Of Emus and Fairy-wrens – September 2006Text copyright Drew Fulton. All rights reserved.
When I arrived in Sydney at the end of July, I had no firm plans except for a reservation in a hotel for my first night and a reservation for a pelagic trip for mid August. The hotel room meant little to me except it was a place to deposit all of my luggage and gear, but the pelagic, now it was full of possibilities.
But first, let’s start from the beginning. Most people out there don’t have a clue what I am talking about when I mention a “pelagic trip.” Some fishermen have a vague idea and all but the most intense birders just shake their head knowingly. By definition, a pelagic trip is a trip to see those creatures which live on the open ocean, whether they are fish, whales, birds, or anything else that lives in the middle of the sea. In this case, I was after some of the largest, most graceful birds that one can hope to see, the albatrosses of the Southern Oceans.
In order to see, much less photograph these birds, you must do one of two things; either travel to a remote rocky island where they breed or spend some time driving around the open ocean in a boat dumping spoonfuls of ground up dead fish over as chum. Take the stench of dead fish and diesel fumes and combine that with high seas and either a set of binoculars or a camera and it becomes easy to understand why most people who know what a “pelagic trip” is cower at the mention of it.
However, I was not to be turned away and just before dawn on a Saturday morning in August, I was boarding the Sandra K with binoculars, camera, field guide and foul weather gear in hand, and Bomine in my system. We departed the port of Wollongong, a couple hours south of Sydney, shortly after sunrise on a crystal clear morning with only a very light breeze - nearly perfect conditions. It didn’t take long before the first birds began to show up behind the boat and within an hour or so we had our own little flock of albatrosses tailing behind the boat. I was amazed to find that two species in particular, Black-browed and Yellow-nosed were not only common, but abundant with 25 of more birds of each species behind the boat several times.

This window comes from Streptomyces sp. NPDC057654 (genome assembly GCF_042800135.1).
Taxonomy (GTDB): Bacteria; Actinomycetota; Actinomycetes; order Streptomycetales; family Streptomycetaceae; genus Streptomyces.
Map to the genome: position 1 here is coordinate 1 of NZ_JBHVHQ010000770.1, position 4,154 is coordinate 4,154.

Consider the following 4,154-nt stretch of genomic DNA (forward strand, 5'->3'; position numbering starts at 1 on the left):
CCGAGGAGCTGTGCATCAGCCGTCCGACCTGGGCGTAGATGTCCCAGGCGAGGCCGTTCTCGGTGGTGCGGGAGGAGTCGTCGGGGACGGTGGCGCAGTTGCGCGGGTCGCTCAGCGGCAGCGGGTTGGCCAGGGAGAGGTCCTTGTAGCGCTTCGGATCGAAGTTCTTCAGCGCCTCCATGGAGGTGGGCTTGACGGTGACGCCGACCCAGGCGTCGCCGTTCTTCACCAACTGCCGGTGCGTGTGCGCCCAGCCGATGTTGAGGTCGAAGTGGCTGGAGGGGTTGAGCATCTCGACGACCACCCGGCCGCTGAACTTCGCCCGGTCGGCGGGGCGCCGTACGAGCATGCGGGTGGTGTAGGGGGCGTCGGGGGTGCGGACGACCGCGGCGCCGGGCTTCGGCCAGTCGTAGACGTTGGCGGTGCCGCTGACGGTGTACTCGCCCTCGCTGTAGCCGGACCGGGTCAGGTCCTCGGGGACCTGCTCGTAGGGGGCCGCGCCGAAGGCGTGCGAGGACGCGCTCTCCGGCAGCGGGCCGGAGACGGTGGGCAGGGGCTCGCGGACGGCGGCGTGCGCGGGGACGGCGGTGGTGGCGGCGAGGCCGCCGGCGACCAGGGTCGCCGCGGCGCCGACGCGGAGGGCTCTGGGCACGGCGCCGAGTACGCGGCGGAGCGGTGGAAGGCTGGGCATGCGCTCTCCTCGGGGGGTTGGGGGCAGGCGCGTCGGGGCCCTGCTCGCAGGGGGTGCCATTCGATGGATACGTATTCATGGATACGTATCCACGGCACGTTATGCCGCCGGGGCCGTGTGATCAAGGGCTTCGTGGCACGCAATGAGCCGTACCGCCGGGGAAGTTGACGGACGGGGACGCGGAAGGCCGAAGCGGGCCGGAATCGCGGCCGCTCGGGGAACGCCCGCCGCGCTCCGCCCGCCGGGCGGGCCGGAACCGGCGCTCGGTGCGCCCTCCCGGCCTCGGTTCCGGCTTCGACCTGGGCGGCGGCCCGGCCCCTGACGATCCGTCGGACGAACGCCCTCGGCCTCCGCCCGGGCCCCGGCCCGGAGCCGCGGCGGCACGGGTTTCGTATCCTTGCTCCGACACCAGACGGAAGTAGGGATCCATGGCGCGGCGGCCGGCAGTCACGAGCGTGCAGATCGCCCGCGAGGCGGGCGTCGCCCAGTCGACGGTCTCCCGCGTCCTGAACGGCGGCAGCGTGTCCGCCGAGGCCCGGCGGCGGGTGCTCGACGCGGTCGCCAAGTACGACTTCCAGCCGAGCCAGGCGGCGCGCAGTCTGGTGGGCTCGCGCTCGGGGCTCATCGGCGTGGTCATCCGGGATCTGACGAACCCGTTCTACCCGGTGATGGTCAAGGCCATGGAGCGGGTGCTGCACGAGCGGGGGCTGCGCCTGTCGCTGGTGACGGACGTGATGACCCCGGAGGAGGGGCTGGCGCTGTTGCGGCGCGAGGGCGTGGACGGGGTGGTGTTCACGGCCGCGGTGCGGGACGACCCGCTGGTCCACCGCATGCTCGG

As we continued out to sea, other species began to show up including shearwaters, petrels, terns, and many more albatrosses. Now, it should be mentioned that albatross taxonomy is quite a complex, intricate, and controversial topic that I don’t pretend to understand, nor want to explore here. For example, Black-browed Albatrosses have two forms, one with a pale eye and one with a dark eye. Some authorities say these are two races or subspecies while others state they are separate species. For my purposes, I am following the former theory for simplicity’s sake. I mention this only because as we got further from shore a wide variety of Wandering Albatrosses began to join in the flock behind the boat. Wandering Albatrosses are the largest albatross and we saw at least four of the races of this enormous bird. By the end of the day we had recorded either five or eleven species of albatross, depending on which school of thought you belong too.
As far as photos go, pelagic trips are quite challenging. It is a fantastic chance to photograph these birds but it is far from easy. They are typically in-flight and the boat is always rocking which makes composition more than a bit challenging. Birds like petrels and shearwaters tend to make one pass by the boat and then go on their merry way, so they are even more difficult. Albatrosses have their own difficulties; they are large birds with disproportionably long wings which tend to sneak out of the frame when you aren’t paying close attention. That being said, we had nearly perfect conditions and since it was a winter day in the mid to high latitudes, photography in decent light was possible nearly the entire day.
I took full advantage of the D2x frame rate and buffer and used my Epson P2000 until the battery died. Next time I imagine I will be a bit more controlled in my approach and my camera will sound less like a machine gun, but it was my first experience with the classic birds of the Southern Oceans and there was sure never a lack of subjects. Would I do it again? In a heartbeat, no matter the conditions. Would I recommend it to others? Only if you don’t mind the smell of ground up fish, have a sturdy set of sea legs, and an ample supply of your favorite motion sickness medication. Take plenty of flashcards or film and be ready for one of the experiences of a lifetime.
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